Pros: A fun way to see a familiar classic re-imagined.
Cons: Impossible to find, a disappointing surprise and some lacklustre performances.
When you’re off to see a secret show on a private island in East London, it’s hard not to be a little excited. In fact, more than a little excited. My guest and I speculated for some time, looking at the mysterious picture we had – the only hint of what was to come – and wondered what the show might be about. However, that excitement waned quickly when we could not find the venue. Yes, I know it should be a little hard to find, given its secret status, but after almost thirty minutes wandering around some desolate roads with no other humans in sight (after following the instructions for a car journey exactly), we began to get a little frustrated. We even started to imagine that this might be an ingenious part of the performance… Unfortunately not. Almost ready to turn back and give up, we eventually stumbled across the performance.
Within the first few seconds, I recognised the play. It is a play a know and love; however, I couldn’t help feeling a little disappointed that it wasn’t something a bit more exciting. I have seen this particular play many times before and, if I wanted to see it again, I would find no shortage of companies in London doing exciting things with it. However, this time the story was re-imagined with an innovative East London twist. This was an interesting concept and had excellent potential. From where we were on the Island, we could see iconic parts of the London skyline, a tube station, red buses passing by… We were unmistakeably in East London and it was beautiful, set against a gorgeous sunset. However, many of the characters lapsed into clichés of the stereotypes they are meant to represent and this was very disappointing. There was an awkward moment where an east London ‘lad’ tried to rub himself against an audience member (I’m all for audience interaction but there is a line between interaction and intimidation), and another where drugs were taken inexplicably and uncomfortably. Other characters became caricatures: nothing but laughing stocks. While this silliness elicited a few cheap laughs, it ultimately damaged the performance later when they tried to shake this off and we could not take them seriously.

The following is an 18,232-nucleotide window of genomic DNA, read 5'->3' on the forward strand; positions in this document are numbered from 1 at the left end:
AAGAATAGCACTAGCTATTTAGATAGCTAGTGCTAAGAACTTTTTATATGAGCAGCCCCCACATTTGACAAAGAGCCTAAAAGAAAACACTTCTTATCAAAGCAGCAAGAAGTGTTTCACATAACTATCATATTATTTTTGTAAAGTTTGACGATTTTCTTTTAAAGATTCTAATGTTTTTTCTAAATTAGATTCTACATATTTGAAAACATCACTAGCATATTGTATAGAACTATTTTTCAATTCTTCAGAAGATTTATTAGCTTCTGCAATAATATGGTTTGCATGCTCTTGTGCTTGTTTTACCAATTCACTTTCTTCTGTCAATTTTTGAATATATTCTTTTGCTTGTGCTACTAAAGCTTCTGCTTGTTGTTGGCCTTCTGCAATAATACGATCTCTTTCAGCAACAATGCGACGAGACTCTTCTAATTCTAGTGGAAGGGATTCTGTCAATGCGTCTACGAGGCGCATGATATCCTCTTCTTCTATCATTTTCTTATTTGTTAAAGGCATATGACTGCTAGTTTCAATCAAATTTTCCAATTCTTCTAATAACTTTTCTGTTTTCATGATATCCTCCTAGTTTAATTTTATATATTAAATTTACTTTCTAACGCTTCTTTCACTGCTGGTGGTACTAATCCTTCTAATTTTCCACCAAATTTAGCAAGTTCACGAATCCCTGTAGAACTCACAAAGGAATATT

The acting was a total mixed bag, with some good performances nestled in amongst a range of unconvincing portrayals. Unfortunately, as a result, I found it hard to stay engaged until the end. This was in part due to a few key lacklustre performances, partly due to not being able to see (it was dark outside with poor lighting) and partly due to knowing almost word for word what was going to happen next. Not quite the surprise I was hoping for.
It was a promenade performance, but not one of the better ones I have been to. There was no immersive element – the performers didn’t seem to know whether to talk to the audience or not and this made for uncomfortable viewing. The gravel underfoot meant it was even harder to hear the performers and the plain clothes ushers did a poor job of shepherding people around, meaning that often the audience dithered, not sure where to go. The space could have been used more effectively, but it felt like we were moving from place to place for no real reason. It caused the energy to grind to a halt while we all trundled to the next place, which was often just another blank space.
I do think this show has potential. The concept behind it was clever and the setting was unique. It just needed to be a little pacier and the cast (and ushers) need to be a bit more comfortable with what they are doing. If I had been to see this show knowing what it was going to be, perhaps I would have been kinder. However, when a show is marketed as ‘secret’, it has a certain duty to make good on the sense of mystery and anticipation that is built around it and unfortunately, this production didn’t do it for me.
Booking Until: 1 September 2015
Booking Link: https://www.ticketsource.co.uk/secrettheatrelondon